Lycopodium, for anxiety when about to go on stage. This natural medicine works better than Gelsemium for people who keep saying they’re not nervous right up to the moment they go on stage and then suddenly they’re a bundle of nerves. I used it for a client who was a soloist with the Boston Symphony Orchestra. He told me he would be fine up until the moment he took a deep breath, put his instrument to his lips and was about to start his solo, then his mind would go blank! He was getting by with conventional anti-anxiety medications but wanted to try something more natural. Lycopodium helped resolve his performance anxiety and many other typical Lycopodium issues ranging from lack of self-esteem to heartburn and constipation.
Directions. These natural medicines are easily available in any health food store or online. For most people, the 30c potency (strength) will work well. You only need a couple of the tiny pellets dissolved in your mouth, two to four times a day, depending on the intensity of your symptoms. As soon as you feel the medicine working, stop taking it and let it keep working, then repeat when you feel it start to wear off. Hypersensitives (people who tend to overreact to everything) will do better with a mild 6c potency.
May these natural medicines help you enjoy the holidays for their true meaning: peace on earth, goodwill to humanity, and celebrating light even in the greatest darkness. For more information on using these natural medicines for psychological challenges, excellent resources for the general public include Homeopathic Family Medicine: Evidence-Based Nanopharmacology1and The Homeopathic Treatment of Depression, Anxiety, Bipolar Disorder, and Other Mental and Emotional Problems.2 For professionals, I recommend Homeopathy and Mental Health Care: Integrative Practice, Principles and Research.3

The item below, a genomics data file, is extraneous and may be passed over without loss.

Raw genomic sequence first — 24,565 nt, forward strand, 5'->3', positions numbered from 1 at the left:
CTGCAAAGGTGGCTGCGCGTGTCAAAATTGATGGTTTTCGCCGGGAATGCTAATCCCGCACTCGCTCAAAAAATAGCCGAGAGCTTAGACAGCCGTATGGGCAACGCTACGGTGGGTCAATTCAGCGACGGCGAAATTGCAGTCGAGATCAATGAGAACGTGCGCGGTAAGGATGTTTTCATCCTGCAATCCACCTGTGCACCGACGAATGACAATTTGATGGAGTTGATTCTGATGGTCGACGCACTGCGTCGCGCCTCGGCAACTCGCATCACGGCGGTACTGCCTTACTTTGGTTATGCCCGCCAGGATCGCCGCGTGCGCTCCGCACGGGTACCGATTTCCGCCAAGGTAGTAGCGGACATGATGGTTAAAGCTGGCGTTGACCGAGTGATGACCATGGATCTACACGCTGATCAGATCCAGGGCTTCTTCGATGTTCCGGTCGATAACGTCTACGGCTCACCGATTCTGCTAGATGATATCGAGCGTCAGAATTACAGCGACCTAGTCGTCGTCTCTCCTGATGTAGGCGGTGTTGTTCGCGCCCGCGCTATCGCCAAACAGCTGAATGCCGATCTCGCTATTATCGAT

Research on their effectiveness can be difficult to access from the US, since most research is done overseas where homeopathy is part of the national health care system. You can find it summarized in the above books or in Dana Ulllman’s posts on Huffington Post.4
1Ullman, D. Homeopathic Family Medicine: Evidence-Based Nanopharmacology (2012)Berkeley, CA: Homeopathic Educational Services.
2Reichenberg-Ullman J, Ullman R. The Homeopathic Treatment of Depression, Anxiety, Bipolar Disorder, and Other Mental and Emotional Problems (2012). Edmonds, WA: Picnic Point Press.
3Johannes C, van der Zee H. Homeopathy and Mental Health Care: Integrative Practice, Principles and Research (2010). Berkeley, CA: Homeopathic Educational Services.